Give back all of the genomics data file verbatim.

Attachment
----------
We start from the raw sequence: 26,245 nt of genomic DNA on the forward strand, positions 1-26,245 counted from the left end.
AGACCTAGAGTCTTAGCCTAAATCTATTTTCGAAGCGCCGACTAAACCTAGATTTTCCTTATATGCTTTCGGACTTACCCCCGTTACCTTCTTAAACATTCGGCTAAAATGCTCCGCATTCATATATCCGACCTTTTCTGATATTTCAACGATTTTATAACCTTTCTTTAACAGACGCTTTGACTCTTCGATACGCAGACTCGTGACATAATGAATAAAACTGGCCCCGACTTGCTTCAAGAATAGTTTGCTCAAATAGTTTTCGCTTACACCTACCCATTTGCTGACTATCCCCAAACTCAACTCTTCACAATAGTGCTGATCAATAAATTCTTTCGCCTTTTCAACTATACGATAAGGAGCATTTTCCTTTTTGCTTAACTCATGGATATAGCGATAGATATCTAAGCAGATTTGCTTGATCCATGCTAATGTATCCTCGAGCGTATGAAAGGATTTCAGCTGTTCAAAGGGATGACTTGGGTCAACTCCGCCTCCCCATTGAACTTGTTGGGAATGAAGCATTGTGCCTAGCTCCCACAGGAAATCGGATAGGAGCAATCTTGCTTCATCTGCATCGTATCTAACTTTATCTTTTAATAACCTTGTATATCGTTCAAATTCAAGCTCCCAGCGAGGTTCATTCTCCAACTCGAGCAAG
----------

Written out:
We start from the raw sequence: 26,245 nt of genomic DNA on the forward strand, positions 1-26,245 counted from the left end.
AGACCTAGAGTCTTAGCCTAAATCTATTTTCGAAGCGCCGACTAAACCTAGATTTTCCTTATATGCTTTCGGACTTACCCCCGTTACCTTCTTAAACATTCGGCTAAAATGCTCCGCATTCATATATCCGACCTTTTCTGATATTTCAACGATTTTATAACCTTTCTTTAACAGACGCTTTGACTCTTCGATACGCAGACTCGTGACATAATGAATAAAACTGGCCCCGACTTGCTTCAAGAATAGTTTGCTCAAATAGTTTTCGCTTACACCTACCCATTTGCTGACTATCCCCAAACTCAACTCTTCACAATAGTGCTGATCAATAAATTCTTTCGCCTTTTCAACTATACGATAAGGAGCATTTTCCTTTTTGCTTAACTCATGGATATAGCGATAGATATCTAAGCAGATTTGCTTGATCCATGCTAATGTATCCTCGAGCGTATGAAAGGATTTCAGCTGTTCAAAGGGATGACTTGGGTCAACTCCGCCTCCCCATTGAACTTGTTGGGAATGAAGCATTGTGCCTAGCTCCCACAGGAAATCGGATAGGAGCAATCTTGCTTCATCTGCATCGTATCTAACTTTATCTTTTAATAACCTTGTATATCGTTCAAATTCAAGCTCCCAGCGAGGTTCATTCTCCAACTCGAGCAAG